One instance of God’s intrusive grace can be seen in his son, Joseph. It is in the wise words of Joseph that Wangerin Jr. is brought to the realization that he too can make mistakes and bring some of his frustrations from work, home to the dinner table. As he flicks the hand of his daughter Talitha, because she is fidgeting a little too much, she starts to cry. It is Joseph that highlights the wound and encourages the light to shine through. “Sometimes Daddy spanks us and we don’t mind. It doesn’t hurt. We laugh and have fun, because it’s a birthday spanking and he’s counting the years since we were born. He says, ‘A pinch to grow an inch.’” . . . “But when Daddy is angry, even a little flick hurts.”

It is these little insights into his life that Wangerin Jr. reveals a light that shines for all to see amid our personal wounds. While there is a sense that these stories have been collected over the past several decades, they still speak boldly today. They speak to our wounds and the wounds that we encounter in others.

Over the past year and a half, we have been reminded that race relations in our country are not what we thought they were. The story of his son Matthew, can break the readers heart. It is a story of hurt and a father’s love. When he was young, Matthew was friends with the neighbor girl. The only problem, is that in the neighbor’s eyes, “black and white do not marry.” The love that Wangerin Jr. shows for his son in this moment, is the same love that God shows for each and everyone of God’s children. A love that moves beyond race, nationality, or anything else that is used to separate one from the other. Unfortunately, there are still some people that have this opinion today. Matthew was not the perfect child. In another story it is shared that he had the tendency to steal comic books. It was Wangerin Jr.’s own response to his son’s thefts that actually made him stop. It was the sight and sound of his father crying that brought him to the realization that the theft of comic books must stop.

The stories that are shared within this quickly read volume can be life changing. Life changing for the author and for those that are in the story. The stories touch upon the reader’s heart and reveal the in-breaking of God in our own lives. We are all wounded in this life and some choose to dwell in the wounds and some choose to let the light break through for all to see. In sharing these personal stories of God’s love embracing humanity, Walter Wangerin Jr. once again reminds us that God is much greater than the wounds that scar.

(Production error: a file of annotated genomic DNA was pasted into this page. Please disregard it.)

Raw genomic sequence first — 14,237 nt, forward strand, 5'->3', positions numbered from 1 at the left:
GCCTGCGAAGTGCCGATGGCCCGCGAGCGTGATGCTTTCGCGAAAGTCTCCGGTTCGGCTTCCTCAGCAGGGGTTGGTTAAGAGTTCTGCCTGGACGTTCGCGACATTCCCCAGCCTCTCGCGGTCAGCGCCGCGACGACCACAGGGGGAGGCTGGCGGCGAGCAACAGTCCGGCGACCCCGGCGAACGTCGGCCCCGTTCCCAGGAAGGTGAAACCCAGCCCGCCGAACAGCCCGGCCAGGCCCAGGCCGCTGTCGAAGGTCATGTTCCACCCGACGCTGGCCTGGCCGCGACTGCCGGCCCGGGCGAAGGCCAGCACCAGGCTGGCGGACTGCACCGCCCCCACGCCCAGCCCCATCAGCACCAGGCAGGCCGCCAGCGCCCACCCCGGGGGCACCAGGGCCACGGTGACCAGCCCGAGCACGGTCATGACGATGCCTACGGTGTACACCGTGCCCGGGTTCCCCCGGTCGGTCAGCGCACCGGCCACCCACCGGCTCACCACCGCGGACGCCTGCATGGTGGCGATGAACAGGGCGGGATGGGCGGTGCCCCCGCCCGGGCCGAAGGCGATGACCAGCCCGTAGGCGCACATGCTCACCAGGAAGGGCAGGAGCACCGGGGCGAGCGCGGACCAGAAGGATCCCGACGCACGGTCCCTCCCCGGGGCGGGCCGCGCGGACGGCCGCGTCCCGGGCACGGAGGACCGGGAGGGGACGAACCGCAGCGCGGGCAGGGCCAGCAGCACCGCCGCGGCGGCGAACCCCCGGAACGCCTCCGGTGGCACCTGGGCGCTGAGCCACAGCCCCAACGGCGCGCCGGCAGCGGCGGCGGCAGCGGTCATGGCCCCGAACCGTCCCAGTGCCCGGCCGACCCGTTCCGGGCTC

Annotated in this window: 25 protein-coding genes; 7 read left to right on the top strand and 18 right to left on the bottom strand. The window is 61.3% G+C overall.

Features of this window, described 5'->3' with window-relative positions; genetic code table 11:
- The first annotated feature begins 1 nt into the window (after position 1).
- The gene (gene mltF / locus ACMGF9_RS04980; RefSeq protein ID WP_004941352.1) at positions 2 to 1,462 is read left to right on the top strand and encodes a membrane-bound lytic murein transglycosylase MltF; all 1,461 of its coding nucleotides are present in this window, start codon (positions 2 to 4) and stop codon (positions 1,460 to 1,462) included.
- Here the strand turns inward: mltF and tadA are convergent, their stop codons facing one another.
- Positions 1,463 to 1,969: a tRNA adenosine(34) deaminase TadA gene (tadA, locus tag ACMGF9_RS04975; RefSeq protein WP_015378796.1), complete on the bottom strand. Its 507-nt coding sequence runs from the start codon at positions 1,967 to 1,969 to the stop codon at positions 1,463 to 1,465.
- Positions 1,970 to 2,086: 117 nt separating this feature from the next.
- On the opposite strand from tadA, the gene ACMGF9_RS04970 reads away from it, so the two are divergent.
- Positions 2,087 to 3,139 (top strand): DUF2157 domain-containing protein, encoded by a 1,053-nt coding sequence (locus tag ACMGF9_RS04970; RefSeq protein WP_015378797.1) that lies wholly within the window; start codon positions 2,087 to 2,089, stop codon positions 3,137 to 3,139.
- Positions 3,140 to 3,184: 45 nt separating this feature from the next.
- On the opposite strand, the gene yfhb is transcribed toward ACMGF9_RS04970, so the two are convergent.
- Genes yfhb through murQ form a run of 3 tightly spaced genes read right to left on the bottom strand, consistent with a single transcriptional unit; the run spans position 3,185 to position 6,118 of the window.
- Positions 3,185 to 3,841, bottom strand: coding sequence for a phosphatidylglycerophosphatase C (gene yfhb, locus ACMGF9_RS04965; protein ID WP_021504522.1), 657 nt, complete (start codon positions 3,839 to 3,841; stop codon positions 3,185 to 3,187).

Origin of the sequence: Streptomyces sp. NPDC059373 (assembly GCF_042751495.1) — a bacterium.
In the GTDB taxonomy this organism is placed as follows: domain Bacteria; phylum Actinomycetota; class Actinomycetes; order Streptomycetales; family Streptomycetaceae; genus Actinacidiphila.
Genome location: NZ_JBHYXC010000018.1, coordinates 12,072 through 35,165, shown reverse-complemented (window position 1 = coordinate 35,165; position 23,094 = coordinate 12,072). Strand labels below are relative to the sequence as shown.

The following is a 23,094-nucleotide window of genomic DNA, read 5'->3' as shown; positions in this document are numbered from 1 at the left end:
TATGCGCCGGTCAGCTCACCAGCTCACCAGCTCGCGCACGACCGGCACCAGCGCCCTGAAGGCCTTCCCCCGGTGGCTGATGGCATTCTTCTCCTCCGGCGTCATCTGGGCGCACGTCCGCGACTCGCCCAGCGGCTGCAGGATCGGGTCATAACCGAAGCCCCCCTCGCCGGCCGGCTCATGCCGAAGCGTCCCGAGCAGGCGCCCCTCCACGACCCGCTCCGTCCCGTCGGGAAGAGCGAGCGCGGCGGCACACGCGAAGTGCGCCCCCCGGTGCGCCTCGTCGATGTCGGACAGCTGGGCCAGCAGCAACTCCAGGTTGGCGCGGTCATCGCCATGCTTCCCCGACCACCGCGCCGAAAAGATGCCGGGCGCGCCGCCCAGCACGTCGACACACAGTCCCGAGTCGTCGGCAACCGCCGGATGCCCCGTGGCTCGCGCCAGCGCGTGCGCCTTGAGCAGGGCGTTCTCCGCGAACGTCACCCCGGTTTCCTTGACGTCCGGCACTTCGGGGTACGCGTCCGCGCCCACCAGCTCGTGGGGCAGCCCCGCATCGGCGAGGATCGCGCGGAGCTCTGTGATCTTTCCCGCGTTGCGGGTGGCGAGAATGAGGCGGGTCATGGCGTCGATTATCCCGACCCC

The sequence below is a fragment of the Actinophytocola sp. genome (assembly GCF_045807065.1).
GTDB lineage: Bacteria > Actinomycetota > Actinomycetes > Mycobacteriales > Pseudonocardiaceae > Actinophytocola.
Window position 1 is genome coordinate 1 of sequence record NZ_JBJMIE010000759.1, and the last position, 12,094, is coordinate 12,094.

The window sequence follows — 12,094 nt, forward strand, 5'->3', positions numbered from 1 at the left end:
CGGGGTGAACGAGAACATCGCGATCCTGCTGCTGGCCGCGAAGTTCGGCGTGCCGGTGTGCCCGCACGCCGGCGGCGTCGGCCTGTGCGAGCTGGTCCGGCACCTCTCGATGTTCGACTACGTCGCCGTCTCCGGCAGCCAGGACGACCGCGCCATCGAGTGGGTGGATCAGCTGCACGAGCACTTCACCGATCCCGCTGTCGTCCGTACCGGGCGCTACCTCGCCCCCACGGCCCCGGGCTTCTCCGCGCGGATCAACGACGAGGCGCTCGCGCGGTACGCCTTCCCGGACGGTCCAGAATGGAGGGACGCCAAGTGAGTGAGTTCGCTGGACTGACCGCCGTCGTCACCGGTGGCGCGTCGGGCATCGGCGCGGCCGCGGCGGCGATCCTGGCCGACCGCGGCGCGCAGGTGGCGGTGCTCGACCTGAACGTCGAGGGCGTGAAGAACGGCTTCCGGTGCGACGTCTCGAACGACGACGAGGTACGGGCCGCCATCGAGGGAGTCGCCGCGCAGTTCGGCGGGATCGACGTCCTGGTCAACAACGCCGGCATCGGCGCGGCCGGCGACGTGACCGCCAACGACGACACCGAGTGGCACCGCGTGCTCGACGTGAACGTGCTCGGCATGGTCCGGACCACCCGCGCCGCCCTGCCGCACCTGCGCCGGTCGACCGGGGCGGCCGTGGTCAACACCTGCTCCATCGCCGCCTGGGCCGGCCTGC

This review is posted on Englewood Review of Books

God’s Promise of Community


Exodus 20:1-17

I don’t know about you, but the weather that we have had this past couple of weeks has lifted my spirits and fostered the notion that it is about time to start some spring cleaning. A chance to get rid of those things that are unnecessary and distract. A chance to focus on the things that truly matter in our lives.

Jesus does his own spring cleaning as he enters the temple and turns over the tables. He chases all of the livestock out with a whip. He empties the money changers bags. It is a call to keep the temple a holy place and not be distracted by those seeking personal gain.

God calls Moses to do a little spring cleaning as well. The people of Israel are reminded that they are God’s children when Moses is called upon to consecrate them. This prepares them to encounter God through Moses and the Word that he will share with them after speaking to the Lord on the mountain. This third covenant that we encounter during Lent is God’s promise of community revealed to us in the Ten Commandments. It is the promise of Community, showing a way for us to live in relationship with God and our fellow sisters and brothers.

When we read past our lesson in Exodus, we read of the trembling and fear that grips the people of Israel.

When all the people witnessed the thunder and lightning, the sound of the trumpet, and the mountain smoking, they were afraid and trembled and stood at a distance, and said to Moses, “You speak to us, and we will listen; but do not let God speak to us, or we will die.” Moses said to the people, “Do not be afraid; for God has come only to test you and to put the fear of him upon you so that you do not sin.” Then the people stood at a distance, while Moses drew near to the thick darkness where God was. (Exodus 20:18-21)